“Two years ago, we saw that consumers were really concerned about privacy; they wanted to be more anonymous,” Natasha Hritzuk, senior director of Global Consumer Insights at Microsoft said in the Microsoft Digital Trends Study, 2015. “But what we’re really starting to see is a move away from that privacy conversation, and more of a conversation around controlling the narrative about ‘my digital self.’ Globally, 78% of consumers are aware of how their online presence, and the data it generates, powers the digital world. Consumers told us that they’re concerned not with the fact their footprint is out there, but rather what that footprint says about them and how effectively it translates into experiences they want.”
A few standout bits from the report are not surprising, yet do conjure up visions of this new era of marketing where consumers and marketers are partners in the design of products, services and the programs used to market/advertise.
Consumers want their technology to be “intelligently on”: meaning, during times that matter. They basically want technology to anticipate their needs and have a more human touch. This makes sense, when 75% indicate they are interested in wearables, and 60% in Internet of things- connected homes and objects. Combine this with 63% indicating they are interested in future technology that automatically filters content and messages. And another 53% indicate they are more likely to engage with experiences that allow them to personally shape their service, a trend Microsoft calls “Creative Me.”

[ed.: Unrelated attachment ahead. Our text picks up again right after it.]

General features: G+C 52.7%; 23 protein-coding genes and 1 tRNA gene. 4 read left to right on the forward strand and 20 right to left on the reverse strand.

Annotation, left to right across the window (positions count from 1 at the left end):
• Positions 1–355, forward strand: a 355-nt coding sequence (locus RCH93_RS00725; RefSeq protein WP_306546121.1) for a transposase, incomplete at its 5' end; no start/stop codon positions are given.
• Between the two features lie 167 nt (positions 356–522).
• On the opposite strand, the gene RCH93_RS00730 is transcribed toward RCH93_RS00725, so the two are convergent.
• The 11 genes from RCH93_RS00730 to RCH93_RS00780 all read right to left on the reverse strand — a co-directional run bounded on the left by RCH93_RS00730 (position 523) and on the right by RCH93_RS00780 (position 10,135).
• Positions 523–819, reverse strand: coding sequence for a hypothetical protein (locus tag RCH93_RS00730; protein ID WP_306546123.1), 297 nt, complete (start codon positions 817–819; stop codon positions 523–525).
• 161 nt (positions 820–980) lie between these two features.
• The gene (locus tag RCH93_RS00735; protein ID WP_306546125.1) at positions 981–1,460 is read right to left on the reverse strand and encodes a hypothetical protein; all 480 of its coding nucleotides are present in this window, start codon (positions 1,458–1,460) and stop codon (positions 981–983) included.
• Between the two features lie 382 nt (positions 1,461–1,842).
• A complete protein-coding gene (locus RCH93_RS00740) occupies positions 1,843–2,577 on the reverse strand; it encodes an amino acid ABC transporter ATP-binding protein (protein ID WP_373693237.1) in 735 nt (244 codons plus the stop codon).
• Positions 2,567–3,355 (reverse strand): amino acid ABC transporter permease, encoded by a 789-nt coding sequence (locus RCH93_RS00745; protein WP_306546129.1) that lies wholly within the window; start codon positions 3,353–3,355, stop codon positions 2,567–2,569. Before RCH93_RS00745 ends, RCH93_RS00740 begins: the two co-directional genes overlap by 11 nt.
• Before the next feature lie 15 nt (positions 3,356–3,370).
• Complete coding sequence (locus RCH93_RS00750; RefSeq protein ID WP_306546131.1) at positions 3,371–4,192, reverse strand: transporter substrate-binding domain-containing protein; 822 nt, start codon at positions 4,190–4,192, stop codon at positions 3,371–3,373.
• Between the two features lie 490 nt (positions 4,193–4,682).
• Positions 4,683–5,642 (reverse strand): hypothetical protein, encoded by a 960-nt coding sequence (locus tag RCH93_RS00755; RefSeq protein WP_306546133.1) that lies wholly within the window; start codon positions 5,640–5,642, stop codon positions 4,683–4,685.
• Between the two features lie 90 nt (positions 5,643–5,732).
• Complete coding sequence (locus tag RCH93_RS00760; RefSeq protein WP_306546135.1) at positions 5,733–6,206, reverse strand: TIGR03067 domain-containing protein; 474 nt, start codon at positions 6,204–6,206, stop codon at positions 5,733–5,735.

We’ve all heard the term “life hacking" -- finding simple ways to make things better, like attaching a cupcake holder to the bottom of a popsicle to keep it from dripping on your hand. Digital life hacking has taken hold and you don’t need to be a coder to personalize and make technology meaningful to you today. The digital life hacks won’t be simply making email easier or optimizing your cloud, but connecting what you wear, with what you see, where you live, how you schedule, control and track your life.
This awareness of data is creating a new generation of consumers that love analytics. How many calories did I burn? What am I eating? How many miles can I get on my new hybrid when going uphill? Useful to some, meaningless to others.
What does this all mean to the marketer, who is sitting behind the firewall looking at petabytes of data? It starts with knowing your consumer. As all the trends suggest, this is a new age of discovery. Consumers expect brands to anticipate them, and this will become far more than recommendations based on past behavior. Consumers expect brands to design programs not only to be flexible to “me” and my changing patterns, but also to help “me” find new options that help me move outside my comfort zone. The future of marketing will be in the design of these products and experiences, not the channels in which they are delivered.
This trend reminds me of a quote by the writer Steward Brand” “Once a new technology rolls over you, if you’re not part of the steamroller, you are part of the road.”